African Journal of
Environmental Science and Technology

  • Abbreviation: Afr. J. Environ. Sci. Technol.
  • Language: English
  • ISSN: 1996-0786
  • DOI: 10.5897/AJEST
  • Start Year: 2007
  • Published Articles: 1055

Article in Press

Comparative study of combustible briquettes based on municipal solid waste and residual biomass produced by different processes

Norbert MANIRAKIZA 1,2, Théophile NDIKUMANA 2 and C. Gisèle JUNG 3

  •  Received: 26 December 2018
  •  Accepted: 13 February 2019
A good knowledge of fuel characteristics is a major asset for their acceptability and their diffusion. The present research is intended to be a contribution to a comparative study of the combustible briquettes locally produced using Municipal Solid Waste (MSW). The physicochemical characterization of the briquettes was carried out by the determination of the moisture content, dry matter, volatile organic matter, fixed carbon, ashes as well as their calorific value. Monitoring their combustion allows comparing them by appreciating their quality. Their physicochemical analysis shows that they are characterized by a moisture content (between 5 and 10% except for the peat that entitled 25.81%), a content in organic matters (between 8.8- 77.7%), fixed carbon content (between 18-57.1%), ash content (from 20.2-40.2%) and the energy content in the range of 12.3-18.6MJ/kg. Compared with charcoal of eucalyptus, which release 33.5MJ/kg, the briquettes are medium to poor fuels. However, their value as substitutes for charcoal and firewood is undeniable. Based on prices in Burundi, the briquettes studied are compared against the price of 1000kcal and their cost range from 68 to 122 BIF/1000kcal. During the cooking tests, the heating curves made it possible to classify the studied briquettes according to their quality in terms of rate as well as their level in fire resistance. Some samples burn very quickly and do not provide prolonged heating while other samples have a slow rate of combustion and release little energy.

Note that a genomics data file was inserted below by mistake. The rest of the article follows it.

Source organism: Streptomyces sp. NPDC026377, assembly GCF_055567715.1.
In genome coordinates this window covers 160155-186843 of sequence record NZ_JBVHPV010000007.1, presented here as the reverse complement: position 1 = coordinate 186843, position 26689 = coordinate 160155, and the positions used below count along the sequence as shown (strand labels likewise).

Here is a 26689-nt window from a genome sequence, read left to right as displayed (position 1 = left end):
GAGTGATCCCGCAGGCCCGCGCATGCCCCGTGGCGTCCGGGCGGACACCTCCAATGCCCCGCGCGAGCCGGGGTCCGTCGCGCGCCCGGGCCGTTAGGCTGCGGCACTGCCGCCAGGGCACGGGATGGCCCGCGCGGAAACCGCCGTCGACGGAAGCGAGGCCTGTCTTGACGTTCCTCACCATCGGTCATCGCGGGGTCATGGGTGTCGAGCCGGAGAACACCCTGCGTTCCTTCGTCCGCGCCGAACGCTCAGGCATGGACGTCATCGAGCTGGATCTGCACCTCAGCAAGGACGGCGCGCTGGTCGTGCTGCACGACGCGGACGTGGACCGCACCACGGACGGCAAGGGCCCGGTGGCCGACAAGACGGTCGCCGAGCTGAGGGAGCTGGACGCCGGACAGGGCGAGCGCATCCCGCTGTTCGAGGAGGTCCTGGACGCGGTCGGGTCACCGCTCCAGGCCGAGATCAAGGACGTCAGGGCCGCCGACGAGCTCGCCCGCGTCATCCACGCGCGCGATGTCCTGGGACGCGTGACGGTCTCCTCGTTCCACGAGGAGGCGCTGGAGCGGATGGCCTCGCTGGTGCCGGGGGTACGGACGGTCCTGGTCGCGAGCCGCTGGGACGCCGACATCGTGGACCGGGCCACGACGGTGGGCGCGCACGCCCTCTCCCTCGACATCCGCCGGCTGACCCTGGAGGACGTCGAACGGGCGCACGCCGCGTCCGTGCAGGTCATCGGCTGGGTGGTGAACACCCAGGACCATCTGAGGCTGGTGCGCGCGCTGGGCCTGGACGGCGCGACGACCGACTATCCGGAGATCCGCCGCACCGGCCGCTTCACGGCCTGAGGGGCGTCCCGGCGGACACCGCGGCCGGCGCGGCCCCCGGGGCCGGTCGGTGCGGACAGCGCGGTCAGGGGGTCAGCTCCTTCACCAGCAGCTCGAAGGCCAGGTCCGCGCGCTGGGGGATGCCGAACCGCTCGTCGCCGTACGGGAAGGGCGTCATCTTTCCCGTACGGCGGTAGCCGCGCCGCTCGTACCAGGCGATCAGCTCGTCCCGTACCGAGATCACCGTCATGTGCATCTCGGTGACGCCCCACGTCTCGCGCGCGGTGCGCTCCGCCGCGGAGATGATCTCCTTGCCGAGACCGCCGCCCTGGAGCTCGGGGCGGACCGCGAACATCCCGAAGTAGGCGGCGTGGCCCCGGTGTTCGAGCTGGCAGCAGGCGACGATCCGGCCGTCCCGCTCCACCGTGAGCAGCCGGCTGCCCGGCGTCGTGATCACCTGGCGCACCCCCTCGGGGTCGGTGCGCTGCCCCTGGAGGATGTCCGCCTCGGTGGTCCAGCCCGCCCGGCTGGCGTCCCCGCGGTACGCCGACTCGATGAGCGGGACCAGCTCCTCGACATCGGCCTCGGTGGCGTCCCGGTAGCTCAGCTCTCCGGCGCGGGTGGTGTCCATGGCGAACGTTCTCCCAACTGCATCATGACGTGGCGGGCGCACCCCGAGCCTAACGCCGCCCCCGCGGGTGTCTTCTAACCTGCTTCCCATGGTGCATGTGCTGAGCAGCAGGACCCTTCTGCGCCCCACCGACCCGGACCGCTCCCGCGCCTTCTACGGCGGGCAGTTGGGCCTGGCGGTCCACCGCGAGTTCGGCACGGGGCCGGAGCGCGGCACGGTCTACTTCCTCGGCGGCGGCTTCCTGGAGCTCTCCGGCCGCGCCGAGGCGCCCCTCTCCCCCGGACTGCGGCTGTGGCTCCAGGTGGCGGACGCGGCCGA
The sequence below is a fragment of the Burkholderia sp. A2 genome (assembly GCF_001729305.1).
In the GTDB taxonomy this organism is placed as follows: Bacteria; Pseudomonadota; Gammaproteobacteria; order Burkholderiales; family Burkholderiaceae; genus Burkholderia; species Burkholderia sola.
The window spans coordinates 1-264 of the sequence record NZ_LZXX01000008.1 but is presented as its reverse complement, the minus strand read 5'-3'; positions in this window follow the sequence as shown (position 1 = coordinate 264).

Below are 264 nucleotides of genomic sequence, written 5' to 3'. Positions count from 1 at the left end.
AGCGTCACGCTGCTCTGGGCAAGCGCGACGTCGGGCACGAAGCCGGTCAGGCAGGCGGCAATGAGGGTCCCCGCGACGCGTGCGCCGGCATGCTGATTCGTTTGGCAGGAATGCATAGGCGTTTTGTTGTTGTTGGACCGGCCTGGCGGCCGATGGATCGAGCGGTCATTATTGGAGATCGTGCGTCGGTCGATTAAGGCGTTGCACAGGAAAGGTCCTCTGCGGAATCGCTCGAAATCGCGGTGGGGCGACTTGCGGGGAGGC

Keywords: Biofuels, solid wastes, briquettes, Burundi